"Look to the left. Look to the right. One of you will not be here at the end of the semester." That is the urban legend about the hard old professor who warns students on the first day of class that many will fail.
However, with the start of this spring semester, some Kansas professors could tell their freshman classes: "Look to the left. Look to the right. Oh, there is no one sitting in one of those seats. They are on the class roster. But they aren’t here."
At Kansas universities, some students enroll but don’t come to classes very often — sometimes not at all.
The serious university student should be concerned. Students who don't show up soak up state tuition support. Kansas is a state with limited resources. Students who do not attend class waste money that could support the genuinely hard-working college students of Kansas.
Today, for every dollar a student pays in tuition at a public university, Kansas is putting in 92 cents to support the instructional costs.
In the 1980s, barely 40 percent of Kansas high school graduates went to college. Kansas paid about two dollars for every dollar in student tuition. Today, nearly three-fourths of Kansas high school graduates go to tertiary institutions. If you nearly double the students going to school, then the state support per student will be roughly cut in half.
Tuition at public universities has risen over the last two decades for many reasons. But that empty seat in classrooms is one part of that problem. Whether they received their high school diploma based on inflated grades, or have failed to develop the work ethic to show up, they are not "college-able."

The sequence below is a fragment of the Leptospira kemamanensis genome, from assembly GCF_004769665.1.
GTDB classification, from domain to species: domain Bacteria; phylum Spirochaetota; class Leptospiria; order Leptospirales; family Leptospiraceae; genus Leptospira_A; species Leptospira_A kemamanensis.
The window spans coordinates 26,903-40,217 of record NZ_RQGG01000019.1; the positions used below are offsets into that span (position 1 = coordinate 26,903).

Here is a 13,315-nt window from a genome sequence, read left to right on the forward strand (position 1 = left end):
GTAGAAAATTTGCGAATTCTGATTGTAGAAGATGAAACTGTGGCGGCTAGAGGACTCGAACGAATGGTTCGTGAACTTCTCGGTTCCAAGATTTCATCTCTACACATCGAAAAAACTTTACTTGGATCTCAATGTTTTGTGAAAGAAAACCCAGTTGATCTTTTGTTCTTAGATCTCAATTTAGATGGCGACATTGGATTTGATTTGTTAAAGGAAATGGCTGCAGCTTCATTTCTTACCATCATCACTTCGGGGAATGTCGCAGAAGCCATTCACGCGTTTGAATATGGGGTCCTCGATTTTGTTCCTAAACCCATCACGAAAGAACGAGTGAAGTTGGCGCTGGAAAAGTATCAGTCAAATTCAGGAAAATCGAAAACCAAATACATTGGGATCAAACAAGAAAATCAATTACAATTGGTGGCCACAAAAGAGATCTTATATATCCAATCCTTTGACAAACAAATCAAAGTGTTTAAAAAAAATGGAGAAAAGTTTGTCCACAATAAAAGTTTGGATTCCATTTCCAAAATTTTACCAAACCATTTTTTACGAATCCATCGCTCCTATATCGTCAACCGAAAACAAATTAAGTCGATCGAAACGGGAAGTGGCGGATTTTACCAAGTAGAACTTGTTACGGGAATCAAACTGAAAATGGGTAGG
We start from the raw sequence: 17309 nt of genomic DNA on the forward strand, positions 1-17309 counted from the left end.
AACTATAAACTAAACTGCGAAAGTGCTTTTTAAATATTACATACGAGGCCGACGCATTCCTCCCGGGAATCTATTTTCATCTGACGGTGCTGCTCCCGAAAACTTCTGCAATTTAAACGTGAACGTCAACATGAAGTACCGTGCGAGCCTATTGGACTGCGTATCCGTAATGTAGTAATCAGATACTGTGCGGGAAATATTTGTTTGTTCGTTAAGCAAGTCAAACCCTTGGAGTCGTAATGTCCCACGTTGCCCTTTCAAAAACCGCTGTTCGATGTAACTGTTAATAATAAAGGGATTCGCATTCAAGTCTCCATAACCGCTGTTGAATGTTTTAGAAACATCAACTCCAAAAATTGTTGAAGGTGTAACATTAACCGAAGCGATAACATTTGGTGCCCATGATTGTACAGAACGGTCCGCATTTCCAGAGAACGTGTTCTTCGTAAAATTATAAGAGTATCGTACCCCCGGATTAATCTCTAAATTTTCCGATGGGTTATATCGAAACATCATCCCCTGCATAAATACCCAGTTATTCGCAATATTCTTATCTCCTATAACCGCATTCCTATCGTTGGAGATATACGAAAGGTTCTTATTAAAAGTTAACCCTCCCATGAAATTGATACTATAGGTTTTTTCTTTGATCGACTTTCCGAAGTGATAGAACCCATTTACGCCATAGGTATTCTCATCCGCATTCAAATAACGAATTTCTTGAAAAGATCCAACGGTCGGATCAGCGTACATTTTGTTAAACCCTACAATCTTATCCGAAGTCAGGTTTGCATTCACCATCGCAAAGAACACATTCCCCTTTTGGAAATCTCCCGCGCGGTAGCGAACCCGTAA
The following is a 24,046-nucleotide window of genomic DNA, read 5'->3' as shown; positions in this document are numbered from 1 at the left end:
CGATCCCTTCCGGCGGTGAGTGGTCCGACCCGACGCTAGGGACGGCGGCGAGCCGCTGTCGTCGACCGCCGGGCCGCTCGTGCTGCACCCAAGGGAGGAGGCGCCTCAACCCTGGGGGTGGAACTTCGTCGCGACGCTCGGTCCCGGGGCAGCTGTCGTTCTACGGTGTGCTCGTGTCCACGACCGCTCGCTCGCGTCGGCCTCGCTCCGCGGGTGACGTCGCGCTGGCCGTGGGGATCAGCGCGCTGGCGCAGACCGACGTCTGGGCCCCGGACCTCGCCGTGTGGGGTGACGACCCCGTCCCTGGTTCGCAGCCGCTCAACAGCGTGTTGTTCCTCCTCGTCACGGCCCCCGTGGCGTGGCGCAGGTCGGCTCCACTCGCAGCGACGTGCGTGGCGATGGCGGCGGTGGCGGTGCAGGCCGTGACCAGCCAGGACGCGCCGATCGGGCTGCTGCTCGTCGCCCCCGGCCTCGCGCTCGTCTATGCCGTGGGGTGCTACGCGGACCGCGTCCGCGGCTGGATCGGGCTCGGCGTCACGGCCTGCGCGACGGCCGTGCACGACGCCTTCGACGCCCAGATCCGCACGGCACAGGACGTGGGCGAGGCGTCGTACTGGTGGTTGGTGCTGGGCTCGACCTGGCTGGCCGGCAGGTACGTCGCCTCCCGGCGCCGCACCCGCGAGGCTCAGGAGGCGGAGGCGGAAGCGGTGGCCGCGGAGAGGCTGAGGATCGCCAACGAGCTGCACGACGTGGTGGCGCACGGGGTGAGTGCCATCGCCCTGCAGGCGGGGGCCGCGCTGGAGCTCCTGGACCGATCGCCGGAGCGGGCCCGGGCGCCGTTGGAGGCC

University professors who teach freshman courses can help solve this problem. In most schools, there is provision for "faculty-initiated student withdrawal." Simply, don't show up and the professor can drop you from class. Unfortunately, this authority is rarely used.
Some teachers may object that it is not their responsibility to take attendance and treat college students like they are still in high school. But if professors "wash" absentee students from their rosters, the state subsidy could be a little greater for remaining good students.
But with state universities being pushed to increase their admission, retention and graduation rates, the "system" is working against responsible higher education. In some cases, weak students are advised into easy courses just to keep students in school to keep retention rate high.
This simple-minded drive to send every high school graduate to college ignores the fact that some students are better served in technical school, a point that President Obama just emphasized in his State of the Union address. And some students just need some time out in the real world to grow up and get serious about life.
When a Kansas college student graduates and walks across that stage to receive his or her diploma, if professors have not culled the college-unable and succumb to the retain-everyone push, that Kansas student will find the degree they earned by hard work has less meaning when the next student to cross the stage receives the same degree when they did half the work and showed up half the time.